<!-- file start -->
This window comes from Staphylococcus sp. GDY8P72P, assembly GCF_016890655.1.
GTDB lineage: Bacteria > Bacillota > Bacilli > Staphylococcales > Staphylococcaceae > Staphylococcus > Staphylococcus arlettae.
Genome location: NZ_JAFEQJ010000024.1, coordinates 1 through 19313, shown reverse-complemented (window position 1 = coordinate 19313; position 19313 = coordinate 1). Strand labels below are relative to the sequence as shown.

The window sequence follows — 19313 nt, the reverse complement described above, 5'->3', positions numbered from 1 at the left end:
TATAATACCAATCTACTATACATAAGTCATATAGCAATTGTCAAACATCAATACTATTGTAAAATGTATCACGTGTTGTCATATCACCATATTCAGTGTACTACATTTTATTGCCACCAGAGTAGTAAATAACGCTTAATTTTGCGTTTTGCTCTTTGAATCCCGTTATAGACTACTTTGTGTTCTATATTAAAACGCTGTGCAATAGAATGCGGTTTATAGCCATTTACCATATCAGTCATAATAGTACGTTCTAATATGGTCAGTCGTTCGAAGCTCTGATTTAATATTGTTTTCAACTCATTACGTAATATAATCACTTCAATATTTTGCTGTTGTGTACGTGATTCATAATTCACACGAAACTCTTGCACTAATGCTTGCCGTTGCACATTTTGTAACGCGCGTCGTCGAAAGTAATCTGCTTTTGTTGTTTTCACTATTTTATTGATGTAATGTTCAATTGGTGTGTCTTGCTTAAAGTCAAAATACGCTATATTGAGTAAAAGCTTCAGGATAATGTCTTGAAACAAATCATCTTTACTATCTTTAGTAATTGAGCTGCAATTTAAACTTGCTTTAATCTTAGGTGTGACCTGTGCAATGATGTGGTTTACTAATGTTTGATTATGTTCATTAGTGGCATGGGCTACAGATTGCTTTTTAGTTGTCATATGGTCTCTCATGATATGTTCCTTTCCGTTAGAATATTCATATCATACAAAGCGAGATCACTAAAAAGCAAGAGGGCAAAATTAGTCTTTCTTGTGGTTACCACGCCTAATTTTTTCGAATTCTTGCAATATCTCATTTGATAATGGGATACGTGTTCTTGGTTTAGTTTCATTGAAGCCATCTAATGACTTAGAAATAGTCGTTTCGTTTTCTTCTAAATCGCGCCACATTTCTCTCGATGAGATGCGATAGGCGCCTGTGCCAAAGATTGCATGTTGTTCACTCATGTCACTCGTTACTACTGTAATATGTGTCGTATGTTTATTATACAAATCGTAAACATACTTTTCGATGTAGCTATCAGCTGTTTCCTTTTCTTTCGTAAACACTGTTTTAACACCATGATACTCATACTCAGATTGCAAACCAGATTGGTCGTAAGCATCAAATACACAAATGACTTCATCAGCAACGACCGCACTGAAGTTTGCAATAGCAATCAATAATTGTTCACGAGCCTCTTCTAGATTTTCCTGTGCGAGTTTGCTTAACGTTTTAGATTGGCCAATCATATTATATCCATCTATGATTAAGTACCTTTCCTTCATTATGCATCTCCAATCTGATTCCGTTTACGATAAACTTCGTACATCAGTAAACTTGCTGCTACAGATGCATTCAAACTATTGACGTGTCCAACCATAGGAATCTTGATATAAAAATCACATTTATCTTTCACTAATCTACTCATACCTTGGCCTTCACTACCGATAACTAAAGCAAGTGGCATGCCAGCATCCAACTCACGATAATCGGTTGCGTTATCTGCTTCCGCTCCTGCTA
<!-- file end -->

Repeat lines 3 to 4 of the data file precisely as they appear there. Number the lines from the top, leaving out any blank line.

Genome location: NZ_JAFEQJ010000024.1, coordinates 1 through 19313, shown reverse-complemented (window position 1 = coordinate 19313; position 19313 = coordinate 1). Strand labels below are relative to the sequence as shown.

The window sequence follows — 19313 nt, the reverse complement described above, 5'->3', positions numbered from 1 at the left end: